I won’t be replying to a series of individual questions in this column, rather writing about themes that I see recurring—the most common being straight men asking how to 'fuck good'. And I'm never going to deal with that. It has been dealt with. Please leave me alone.
They met without ‘preconceived ideas’ about their world. They meant the world they would make for one another. When apart, they were often ‘in pain’. This was their truest ‘commonality’. They used such words. The source of pain mattered little.
On the streets of Koreatown, a woman was howling in Spanish for her missing dog, which had one ear yellow and one mauve: a locally famous dog, Casper recognised it from the billboard for the grooming shop next to the weed dispensary on Olympic-Vermont. Huge purple flowers drifted over the sidewalks.
The most significant long-term affairs in my life have been with cities. Growing up, we are taught, through fairytales and romantic narratives, that life’s for sharing with someone else, but in 2017, society is in flux.
London is a struggle if you’re broke. London if you’re a broke immigrant, however, is unfathomably cruel. The Grenfell Tower fire is the most painful manifestation of this the capital has ever seen.
‘Is she dead?’ mouths Alice, between reluctant bites of a cherry-flavoured Pop-Tart. I shrug—so many empty spaces in this room are already occupied by the dead. Why shouldn’t Kara fill another?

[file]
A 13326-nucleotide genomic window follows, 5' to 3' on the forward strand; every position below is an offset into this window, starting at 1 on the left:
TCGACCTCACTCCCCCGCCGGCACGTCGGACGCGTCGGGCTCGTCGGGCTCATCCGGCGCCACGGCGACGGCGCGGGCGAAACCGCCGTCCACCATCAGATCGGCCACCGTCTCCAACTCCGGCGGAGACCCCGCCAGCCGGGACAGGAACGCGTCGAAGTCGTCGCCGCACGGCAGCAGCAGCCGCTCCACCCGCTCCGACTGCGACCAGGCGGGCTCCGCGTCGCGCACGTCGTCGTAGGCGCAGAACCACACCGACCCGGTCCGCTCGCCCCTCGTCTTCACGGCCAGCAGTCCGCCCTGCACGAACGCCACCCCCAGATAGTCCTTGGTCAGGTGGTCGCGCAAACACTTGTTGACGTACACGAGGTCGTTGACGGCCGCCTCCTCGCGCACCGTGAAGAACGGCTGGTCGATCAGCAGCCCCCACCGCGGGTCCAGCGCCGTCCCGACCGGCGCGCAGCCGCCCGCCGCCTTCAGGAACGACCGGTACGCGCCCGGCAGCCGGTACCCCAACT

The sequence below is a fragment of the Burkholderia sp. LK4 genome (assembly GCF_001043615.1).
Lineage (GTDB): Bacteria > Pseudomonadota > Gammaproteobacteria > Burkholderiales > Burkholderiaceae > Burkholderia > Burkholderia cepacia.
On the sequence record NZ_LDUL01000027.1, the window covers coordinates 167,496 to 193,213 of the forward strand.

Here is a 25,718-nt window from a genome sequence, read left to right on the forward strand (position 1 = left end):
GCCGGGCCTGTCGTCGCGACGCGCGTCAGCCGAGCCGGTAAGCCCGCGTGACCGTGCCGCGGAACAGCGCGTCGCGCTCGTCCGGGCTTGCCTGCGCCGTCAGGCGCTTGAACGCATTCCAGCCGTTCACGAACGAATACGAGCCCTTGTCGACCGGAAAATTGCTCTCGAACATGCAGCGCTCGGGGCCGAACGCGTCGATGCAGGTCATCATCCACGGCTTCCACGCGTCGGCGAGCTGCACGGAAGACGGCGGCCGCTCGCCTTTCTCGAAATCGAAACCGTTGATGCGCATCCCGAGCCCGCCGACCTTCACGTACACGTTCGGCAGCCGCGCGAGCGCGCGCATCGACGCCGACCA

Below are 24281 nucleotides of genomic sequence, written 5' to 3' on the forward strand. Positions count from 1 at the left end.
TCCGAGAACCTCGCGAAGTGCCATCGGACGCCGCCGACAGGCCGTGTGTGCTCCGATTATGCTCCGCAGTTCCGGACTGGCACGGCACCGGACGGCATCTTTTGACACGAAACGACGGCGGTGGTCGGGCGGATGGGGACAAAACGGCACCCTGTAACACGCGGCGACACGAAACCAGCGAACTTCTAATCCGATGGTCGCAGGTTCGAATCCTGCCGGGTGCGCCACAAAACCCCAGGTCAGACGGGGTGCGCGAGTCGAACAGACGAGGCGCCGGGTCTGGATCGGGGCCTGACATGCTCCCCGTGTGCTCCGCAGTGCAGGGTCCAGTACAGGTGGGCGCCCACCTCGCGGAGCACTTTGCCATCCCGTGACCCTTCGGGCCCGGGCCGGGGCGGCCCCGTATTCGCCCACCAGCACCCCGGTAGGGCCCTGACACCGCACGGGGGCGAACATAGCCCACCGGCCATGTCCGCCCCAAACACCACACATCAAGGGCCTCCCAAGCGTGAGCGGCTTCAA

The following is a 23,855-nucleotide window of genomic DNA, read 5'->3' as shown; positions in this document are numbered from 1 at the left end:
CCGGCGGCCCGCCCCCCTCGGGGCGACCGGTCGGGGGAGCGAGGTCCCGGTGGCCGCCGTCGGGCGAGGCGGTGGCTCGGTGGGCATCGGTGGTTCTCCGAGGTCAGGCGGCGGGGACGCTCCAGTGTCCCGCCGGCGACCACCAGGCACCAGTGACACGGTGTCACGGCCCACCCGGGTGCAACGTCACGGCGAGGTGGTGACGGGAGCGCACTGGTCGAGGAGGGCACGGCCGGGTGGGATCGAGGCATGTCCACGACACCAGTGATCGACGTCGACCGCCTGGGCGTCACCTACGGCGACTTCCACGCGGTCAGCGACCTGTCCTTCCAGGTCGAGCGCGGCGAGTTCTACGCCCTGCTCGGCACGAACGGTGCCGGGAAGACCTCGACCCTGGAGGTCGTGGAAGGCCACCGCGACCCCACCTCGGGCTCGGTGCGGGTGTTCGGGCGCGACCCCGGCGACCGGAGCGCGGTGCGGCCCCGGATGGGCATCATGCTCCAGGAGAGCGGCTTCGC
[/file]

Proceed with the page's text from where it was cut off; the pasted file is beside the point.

For the first time in decades, the British public have a clearly defined choice to make, one which involves a Labour party that is putting forward unashamedly left-of-centre policies. If we lived in a well-functioning democracy this would already have been common knowledge.
My old cat had been dead for seven or eight years, or possibly longer, or shorter, when I found him living on the lowest part of the bookshelf that was blocked by the couch. He was on a giant dictionary that I had inherited from my ancestors, who had carried it physically with or on them for generations.
I had never been involved in group sex. My curiosity was always overruled by the fear of entering into a twilight world, where bored swingers, back-rubs and Michael Fassbender’s character in Shame hung around twitching in a side-street sauna. But this felt different.
Turning oneself into a financial asset through the transformative power of a screen is little more than a simulacrum of past modes of accruing status; and yet increasingly, this is the sole method of operating within the modern media.